Walden - Chapter 9 Summary & Analysis

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Chapter 9 Summary

In the ninth chapter, Thoreau begins to develop one of the structures of the work that reflects one of the central themes of the text. Although Thoreau resided at Walden Pond for two years, two weeks, and two days, Walden only seems to consider the cycle of one year; beginning and ending in spring. "The Village," "The Bean-Field," and "Visitors" are set in the winter season. "The Ponds" begins to shift away from the winter season. The focus of the chapter is the life of Walden Pond, with scattered references to two other ponds in the area that Thoreau visited: Flints' Pond and White Pond.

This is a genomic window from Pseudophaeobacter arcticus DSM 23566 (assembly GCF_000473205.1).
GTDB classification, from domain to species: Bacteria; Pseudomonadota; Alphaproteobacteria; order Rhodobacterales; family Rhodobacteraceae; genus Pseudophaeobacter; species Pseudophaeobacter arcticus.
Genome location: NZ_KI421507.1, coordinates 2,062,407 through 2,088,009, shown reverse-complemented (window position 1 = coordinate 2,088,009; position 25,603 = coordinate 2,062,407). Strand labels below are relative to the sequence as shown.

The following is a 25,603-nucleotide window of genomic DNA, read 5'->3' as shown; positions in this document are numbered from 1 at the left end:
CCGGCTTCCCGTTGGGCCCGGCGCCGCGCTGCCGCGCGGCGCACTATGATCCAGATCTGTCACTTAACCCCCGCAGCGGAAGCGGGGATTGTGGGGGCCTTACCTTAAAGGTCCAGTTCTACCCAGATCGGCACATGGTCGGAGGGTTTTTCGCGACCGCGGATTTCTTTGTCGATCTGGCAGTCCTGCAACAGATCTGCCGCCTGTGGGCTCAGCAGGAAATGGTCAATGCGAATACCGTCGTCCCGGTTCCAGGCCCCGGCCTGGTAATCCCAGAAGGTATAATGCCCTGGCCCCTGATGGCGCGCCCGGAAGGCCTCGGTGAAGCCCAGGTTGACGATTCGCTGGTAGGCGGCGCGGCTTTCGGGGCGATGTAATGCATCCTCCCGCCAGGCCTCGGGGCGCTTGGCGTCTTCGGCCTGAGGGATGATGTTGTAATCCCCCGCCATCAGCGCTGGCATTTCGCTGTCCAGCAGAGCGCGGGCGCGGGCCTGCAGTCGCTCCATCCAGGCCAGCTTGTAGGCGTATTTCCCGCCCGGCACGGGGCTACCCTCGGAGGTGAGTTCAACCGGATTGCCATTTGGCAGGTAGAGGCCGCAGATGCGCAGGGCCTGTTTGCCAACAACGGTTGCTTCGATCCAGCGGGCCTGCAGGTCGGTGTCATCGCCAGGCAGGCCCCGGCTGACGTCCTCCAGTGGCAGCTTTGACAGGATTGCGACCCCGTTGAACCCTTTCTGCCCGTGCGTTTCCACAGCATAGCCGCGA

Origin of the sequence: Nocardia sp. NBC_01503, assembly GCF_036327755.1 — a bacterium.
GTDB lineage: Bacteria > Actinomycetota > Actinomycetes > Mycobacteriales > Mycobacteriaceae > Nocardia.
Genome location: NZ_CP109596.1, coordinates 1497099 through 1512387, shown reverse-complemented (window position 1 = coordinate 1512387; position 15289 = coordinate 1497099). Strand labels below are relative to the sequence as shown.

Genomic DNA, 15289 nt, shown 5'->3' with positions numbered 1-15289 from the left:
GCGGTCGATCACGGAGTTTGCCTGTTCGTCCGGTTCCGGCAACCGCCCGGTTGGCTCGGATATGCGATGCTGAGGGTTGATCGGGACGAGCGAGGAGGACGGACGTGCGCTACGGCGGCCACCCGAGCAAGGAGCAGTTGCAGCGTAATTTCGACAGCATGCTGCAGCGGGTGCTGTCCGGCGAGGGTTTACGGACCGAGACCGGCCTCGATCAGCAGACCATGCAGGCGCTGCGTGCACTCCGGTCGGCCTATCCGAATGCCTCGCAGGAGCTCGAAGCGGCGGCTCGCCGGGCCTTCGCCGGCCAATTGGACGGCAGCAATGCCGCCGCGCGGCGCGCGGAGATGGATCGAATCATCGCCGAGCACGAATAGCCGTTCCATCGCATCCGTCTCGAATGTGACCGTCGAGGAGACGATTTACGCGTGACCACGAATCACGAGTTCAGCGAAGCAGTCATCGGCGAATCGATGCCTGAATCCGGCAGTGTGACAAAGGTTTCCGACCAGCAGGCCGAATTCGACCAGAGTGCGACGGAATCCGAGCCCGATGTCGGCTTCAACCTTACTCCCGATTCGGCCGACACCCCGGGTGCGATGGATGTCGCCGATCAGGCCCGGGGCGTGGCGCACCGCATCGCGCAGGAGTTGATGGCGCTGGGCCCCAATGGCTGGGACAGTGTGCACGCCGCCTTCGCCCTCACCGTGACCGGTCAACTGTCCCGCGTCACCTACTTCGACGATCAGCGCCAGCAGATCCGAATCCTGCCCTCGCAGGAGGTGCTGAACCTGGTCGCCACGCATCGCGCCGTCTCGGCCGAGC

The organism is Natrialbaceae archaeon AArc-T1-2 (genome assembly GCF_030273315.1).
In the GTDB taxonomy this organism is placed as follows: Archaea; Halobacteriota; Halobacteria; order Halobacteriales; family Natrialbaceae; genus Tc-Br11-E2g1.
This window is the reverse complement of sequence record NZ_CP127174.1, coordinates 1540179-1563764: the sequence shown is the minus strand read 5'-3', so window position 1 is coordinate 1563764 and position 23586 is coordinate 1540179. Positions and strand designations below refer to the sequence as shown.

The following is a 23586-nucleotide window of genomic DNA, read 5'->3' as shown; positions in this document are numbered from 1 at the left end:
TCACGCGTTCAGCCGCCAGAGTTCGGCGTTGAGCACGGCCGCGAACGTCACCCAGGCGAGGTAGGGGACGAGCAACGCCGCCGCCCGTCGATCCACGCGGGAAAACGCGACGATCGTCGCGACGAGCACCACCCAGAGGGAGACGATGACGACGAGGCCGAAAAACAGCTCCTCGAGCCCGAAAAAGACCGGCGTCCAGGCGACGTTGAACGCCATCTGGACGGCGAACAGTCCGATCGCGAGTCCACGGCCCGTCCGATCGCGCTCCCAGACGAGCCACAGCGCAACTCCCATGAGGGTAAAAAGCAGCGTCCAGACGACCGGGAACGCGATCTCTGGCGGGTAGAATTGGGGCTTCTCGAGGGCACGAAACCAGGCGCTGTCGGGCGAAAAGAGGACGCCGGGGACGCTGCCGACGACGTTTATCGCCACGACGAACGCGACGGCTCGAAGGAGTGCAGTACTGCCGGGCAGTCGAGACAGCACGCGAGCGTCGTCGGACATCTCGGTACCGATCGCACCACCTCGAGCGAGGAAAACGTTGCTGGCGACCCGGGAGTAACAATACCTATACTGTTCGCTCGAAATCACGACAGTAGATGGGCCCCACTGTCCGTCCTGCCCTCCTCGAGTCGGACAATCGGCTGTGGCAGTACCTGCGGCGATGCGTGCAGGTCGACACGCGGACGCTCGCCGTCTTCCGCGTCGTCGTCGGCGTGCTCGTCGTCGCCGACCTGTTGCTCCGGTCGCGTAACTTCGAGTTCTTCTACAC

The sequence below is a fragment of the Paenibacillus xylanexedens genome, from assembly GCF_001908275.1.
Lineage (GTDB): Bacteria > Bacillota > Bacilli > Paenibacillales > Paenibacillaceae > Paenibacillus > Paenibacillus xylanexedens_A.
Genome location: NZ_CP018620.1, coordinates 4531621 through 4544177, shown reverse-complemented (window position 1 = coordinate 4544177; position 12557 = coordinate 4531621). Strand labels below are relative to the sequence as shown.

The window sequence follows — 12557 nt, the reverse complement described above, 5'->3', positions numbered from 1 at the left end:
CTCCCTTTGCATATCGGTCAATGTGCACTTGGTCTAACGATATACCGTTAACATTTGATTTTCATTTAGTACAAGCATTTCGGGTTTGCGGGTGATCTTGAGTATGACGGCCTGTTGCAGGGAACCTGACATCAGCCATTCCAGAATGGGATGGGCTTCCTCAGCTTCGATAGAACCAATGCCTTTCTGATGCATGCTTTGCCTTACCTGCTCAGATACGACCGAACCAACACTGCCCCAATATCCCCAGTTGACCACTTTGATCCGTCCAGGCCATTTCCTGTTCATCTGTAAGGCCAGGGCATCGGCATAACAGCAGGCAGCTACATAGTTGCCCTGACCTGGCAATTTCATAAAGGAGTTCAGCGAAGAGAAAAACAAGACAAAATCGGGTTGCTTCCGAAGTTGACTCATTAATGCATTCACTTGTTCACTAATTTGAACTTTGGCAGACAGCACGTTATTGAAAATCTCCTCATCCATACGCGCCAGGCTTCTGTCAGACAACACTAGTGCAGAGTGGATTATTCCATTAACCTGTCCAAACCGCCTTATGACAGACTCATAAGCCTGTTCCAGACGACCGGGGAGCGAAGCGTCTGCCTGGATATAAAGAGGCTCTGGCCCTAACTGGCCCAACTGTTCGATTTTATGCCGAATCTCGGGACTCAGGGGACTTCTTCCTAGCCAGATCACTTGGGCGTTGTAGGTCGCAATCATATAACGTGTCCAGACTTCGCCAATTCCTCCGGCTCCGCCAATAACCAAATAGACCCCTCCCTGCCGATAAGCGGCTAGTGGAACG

Thoreau argues in the opening that nature does not yield to society. Then, he shifts his subject to Walden Pond by describing his fishing expeditions, writing of his spending his evenings sitting in a...

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This section contains 520 words
(approx. 2 pages at 400 words per page)
Buy the Walden Study Guide
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Walden from Nonfiction Classics for Students. ©2005-2006 Thomson Gale, a part of the Thomson Corporation. All rights reserved.